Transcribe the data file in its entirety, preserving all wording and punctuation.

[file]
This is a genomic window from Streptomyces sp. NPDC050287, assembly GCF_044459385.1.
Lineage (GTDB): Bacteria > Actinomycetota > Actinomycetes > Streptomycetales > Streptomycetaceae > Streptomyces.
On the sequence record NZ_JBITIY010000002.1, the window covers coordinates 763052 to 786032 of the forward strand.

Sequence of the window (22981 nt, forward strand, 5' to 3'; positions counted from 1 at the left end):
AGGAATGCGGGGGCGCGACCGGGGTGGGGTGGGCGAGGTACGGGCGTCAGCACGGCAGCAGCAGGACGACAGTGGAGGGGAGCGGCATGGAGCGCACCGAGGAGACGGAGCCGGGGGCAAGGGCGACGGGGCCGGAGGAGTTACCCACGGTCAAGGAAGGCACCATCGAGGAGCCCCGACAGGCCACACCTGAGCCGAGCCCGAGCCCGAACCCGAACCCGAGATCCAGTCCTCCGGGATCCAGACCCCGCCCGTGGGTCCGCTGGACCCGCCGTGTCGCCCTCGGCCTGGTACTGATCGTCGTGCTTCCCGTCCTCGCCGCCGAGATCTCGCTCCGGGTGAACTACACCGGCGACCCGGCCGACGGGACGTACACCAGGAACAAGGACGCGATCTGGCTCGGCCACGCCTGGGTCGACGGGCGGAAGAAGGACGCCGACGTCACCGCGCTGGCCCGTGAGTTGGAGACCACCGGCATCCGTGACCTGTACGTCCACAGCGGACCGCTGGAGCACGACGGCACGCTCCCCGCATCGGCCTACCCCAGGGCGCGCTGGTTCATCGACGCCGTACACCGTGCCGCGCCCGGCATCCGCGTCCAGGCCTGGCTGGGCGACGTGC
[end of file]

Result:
This is a genomic window from Streptomyces sp. NPDC050287, assembly GCF_044459385.1.
Lineage (GTDB): Bacteria > Actinomycetota > Actinomycetes > Streptomycetales > Streptomycetaceae > Streptomyces.
On the sequence record NZ_JBITIY010000002.1, the window covers coordinates 763052 to 786032 of the forward strand.

Sequence of the window (22981 nt, forward strand, 5' to 3'; positions counted from 1 at the left end):
AGGAATGCGGGGGCGCGACCGGGGTGGGGTGGGCGAGGTACGGGCGTCAGCACGGCAGCAGCAGGACGACAGTGGAGGGGAGCGGCATGGAGCGCACCGAGGAGACGGAGCCGGGGGCAAGGGCGACGGGGCCGGAGGAGTTACCCACGGTCAAGGAAGGCACCATCGAGGAGCCCCGACAGGCCACACCTGAGCCGAGCCCGAGCCCGAACCCGAACCCGAGATCCAGTCCTCCGGGATCCAGACCCCGCCCGTGGGTCCGCTGGACCCGCCGTGTCGCCCTCGGCCTGGTACTGATCGTCGTGCTTCCCGTCCTCGCCGCCGAGATCTCGCTCCGGGTGAACTACACCGGCGACCCGGCCGACGGGACGTACACCAGGAACAAGGACGCGATCTGGCTCGGCCACGCCTGGGTCGACGGGCGGAAGAAGGACGCCGACGTCACCGCGCTGGCCCGTGAGTTGGAGACCACCGGCATCCGTGACCTGTACGTCCACAGCGGACCGCTGGAGCACGACGGCACGCTCCCCGCATCGGCCTACCCCAGGGCGCGCTGGTTCATCGACGCCGTACACCGTGCCGCGCCCGGCATCCGCGTCCAGGCCTGGCTGGGCGACGTGC